[Edited at 2010-04-24 18:54 GMT]


 

lexical  Identity Verified
Spain
Local time: 01:51
Portuguese to English
You don't recognise the extreme language? Apr 24, 2010

Let me give you a few examples:

"Low-payers are the abyssopelagic feeders of the sea of translation. Do not hesitate to send them back to filter the ooze whence they came."

"If you are truly living on Kibbles ‘n Bits, cannot pay the rent, or are slipping your child thinly diluted Elmer’s glue because it’s cheaper than milk, you have an excellent excuse to accept offensive working conditions and insulting wages." [I find this comment about feeding diluted glue to one's children extremely offensive and unnecessary].

"Don’t use the real misery of others to disguise the fact that you couldn’t locate your self-respect with a Sherpa guide and GPS."

I won't go on because I think this person is probably sick and needs help. I believe it is actually possible - however strongly one feels - to have an intelligent discussion about the state of the translation market without resorting to these emotional, almost childish - and without doubt, extreme - arguments.

[Edited at 2010-04-24 19:14 GMT]


 

Laurent KRAULAND (X)  Identity Verified
France
Local time: 01:51
French to German
+ ...
OT: How different interpretations can be... Apr 24, 2010

AFAIAC, the extreme (let's put it that way) language used in this post is clearly to be understood as black humor - nothing more, nothing less. And the author gives the tone of their post quite from the beginning.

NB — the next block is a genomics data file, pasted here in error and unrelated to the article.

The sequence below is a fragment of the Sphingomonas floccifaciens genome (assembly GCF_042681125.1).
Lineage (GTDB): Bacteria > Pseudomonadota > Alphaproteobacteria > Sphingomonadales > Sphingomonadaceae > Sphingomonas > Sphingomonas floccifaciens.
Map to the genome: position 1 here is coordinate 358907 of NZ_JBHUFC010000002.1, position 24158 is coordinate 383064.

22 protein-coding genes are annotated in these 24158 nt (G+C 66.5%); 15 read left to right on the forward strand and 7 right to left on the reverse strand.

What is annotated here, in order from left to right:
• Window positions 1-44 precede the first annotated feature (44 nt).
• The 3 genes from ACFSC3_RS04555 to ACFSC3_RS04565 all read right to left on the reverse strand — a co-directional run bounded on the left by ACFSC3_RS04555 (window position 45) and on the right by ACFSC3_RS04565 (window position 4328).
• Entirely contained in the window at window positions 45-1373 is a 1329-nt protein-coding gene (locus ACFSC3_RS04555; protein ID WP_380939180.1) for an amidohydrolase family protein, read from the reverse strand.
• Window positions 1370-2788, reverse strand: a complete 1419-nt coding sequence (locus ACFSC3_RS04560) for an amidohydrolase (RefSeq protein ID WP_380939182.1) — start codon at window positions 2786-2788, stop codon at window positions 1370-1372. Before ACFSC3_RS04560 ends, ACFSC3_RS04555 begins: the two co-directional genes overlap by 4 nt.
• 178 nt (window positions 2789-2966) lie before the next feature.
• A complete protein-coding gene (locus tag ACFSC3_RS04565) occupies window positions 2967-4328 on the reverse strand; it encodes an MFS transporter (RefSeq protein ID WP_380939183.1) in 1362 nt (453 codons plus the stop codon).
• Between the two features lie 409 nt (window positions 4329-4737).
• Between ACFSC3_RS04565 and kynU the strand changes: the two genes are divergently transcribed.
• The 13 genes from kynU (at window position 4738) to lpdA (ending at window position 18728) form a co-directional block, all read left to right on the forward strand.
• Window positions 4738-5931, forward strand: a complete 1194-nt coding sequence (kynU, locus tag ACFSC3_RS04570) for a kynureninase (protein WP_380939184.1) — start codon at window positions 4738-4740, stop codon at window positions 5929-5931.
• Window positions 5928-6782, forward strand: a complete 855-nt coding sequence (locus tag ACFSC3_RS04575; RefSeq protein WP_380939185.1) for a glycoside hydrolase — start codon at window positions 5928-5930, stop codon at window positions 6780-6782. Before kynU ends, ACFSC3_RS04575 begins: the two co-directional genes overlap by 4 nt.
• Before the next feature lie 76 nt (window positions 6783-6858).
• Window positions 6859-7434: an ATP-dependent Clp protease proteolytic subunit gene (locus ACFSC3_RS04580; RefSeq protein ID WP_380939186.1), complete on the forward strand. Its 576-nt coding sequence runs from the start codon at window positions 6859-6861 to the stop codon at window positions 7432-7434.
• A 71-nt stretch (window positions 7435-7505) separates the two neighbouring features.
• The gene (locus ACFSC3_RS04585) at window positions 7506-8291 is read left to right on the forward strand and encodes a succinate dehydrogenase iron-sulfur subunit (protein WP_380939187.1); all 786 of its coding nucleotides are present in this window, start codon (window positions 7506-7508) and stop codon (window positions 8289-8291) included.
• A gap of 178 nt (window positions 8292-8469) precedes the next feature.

As an example (point 2):

Make a searching and fearless inventory of the times you have found yourself saying “I might as well take this job for $0.0000000006 per word; if I don’t, someone else will!” or “A client who pays regularly at 8,275 days is still better than one who doesn’t pay at all!” or “Agencies are a business like any other; it’s only natural that they try to make as much money as possible.”

(my emphasis)...


 

lexical  Identity Verified
Spain
Local time: 01:51
Portuguese to English
Black humour or not... Apr 24, 2010

...I hope most decent people would not think that sneering at other families who earn less than they do and implying that they feed their children on dog biscuits and glue is amusing. I thought this kind of careless, hurtful snobbishness had been exploded in the 1960s.

It isn't clever, and it isn't witty.